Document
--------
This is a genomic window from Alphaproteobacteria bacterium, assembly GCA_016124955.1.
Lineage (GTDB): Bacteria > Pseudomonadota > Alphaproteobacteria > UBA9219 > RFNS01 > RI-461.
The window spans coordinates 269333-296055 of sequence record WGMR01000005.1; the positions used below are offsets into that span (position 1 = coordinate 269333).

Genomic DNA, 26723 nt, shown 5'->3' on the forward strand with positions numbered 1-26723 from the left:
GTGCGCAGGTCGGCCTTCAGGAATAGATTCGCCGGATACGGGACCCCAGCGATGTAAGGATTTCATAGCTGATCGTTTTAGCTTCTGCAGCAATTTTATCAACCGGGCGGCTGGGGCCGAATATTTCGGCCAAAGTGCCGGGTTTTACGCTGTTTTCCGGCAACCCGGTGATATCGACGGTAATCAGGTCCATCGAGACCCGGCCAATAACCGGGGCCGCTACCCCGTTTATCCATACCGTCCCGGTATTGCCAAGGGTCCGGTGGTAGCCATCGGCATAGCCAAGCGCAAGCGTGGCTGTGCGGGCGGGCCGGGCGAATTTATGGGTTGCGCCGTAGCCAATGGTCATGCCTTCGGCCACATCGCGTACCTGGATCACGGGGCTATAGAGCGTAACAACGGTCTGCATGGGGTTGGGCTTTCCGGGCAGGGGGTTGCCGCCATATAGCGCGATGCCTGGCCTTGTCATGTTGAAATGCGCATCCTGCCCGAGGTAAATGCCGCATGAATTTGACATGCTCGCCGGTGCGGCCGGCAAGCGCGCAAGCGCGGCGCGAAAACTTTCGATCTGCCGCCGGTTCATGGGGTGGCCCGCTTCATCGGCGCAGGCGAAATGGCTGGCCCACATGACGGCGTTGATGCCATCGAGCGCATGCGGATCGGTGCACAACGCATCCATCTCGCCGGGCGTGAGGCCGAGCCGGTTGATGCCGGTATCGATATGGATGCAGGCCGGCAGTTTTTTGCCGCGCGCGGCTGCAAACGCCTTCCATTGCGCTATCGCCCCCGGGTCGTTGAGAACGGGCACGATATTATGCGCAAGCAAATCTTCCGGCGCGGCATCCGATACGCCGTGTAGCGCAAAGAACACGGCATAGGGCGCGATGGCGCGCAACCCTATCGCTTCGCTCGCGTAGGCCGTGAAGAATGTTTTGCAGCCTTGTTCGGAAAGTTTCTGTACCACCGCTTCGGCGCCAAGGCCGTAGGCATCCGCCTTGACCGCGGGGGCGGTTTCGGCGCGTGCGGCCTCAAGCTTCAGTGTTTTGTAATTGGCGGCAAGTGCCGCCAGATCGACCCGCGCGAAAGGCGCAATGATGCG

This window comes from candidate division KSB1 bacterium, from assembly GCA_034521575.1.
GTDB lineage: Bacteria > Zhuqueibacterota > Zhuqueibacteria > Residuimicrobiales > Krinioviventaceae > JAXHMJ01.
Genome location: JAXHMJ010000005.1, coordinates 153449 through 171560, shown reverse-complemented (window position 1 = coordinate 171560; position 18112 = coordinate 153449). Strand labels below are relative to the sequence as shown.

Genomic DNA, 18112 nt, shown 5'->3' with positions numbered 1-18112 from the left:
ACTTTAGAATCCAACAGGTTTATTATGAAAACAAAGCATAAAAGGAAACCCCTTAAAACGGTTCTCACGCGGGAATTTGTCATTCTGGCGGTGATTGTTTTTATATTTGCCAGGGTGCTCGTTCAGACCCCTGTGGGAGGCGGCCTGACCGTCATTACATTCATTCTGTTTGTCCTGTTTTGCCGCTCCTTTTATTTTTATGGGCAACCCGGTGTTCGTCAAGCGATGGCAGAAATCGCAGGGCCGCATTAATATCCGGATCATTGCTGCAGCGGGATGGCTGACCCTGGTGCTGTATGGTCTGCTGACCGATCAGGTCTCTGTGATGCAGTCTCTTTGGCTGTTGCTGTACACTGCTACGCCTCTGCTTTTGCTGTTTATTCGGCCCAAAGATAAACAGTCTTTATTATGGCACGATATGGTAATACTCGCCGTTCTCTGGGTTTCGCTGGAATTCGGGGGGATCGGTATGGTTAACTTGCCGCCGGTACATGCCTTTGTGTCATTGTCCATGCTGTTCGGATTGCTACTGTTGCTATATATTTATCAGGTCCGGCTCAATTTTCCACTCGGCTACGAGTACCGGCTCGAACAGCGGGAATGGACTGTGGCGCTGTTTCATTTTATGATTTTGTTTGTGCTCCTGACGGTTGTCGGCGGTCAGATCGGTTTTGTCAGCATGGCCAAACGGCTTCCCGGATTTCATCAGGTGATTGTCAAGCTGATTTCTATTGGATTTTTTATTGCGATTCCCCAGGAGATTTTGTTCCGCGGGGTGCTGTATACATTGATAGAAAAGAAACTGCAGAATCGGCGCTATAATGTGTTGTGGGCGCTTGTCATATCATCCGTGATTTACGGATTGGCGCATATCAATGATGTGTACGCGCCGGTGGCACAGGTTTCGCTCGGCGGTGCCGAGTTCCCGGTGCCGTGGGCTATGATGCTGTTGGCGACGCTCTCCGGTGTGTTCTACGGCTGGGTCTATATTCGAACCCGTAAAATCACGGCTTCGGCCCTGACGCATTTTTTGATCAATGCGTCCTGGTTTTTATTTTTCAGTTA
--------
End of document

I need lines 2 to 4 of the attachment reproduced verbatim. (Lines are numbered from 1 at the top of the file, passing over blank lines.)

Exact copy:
Lineage (GTDB): Bacteria > Pseudomonadota > Alphaproteobacteria > UBA9219 > RFNS01 > RI-461.
The window spans coordinates 269333-296055 of sequence record WGMR01000005.1; the positions used below are offsets into that span (position 1 = coordinate 269333).

Genomic DNA, 26723 nt, shown 5'->3' on the forward strand with positions numbered 1-26723 from the left: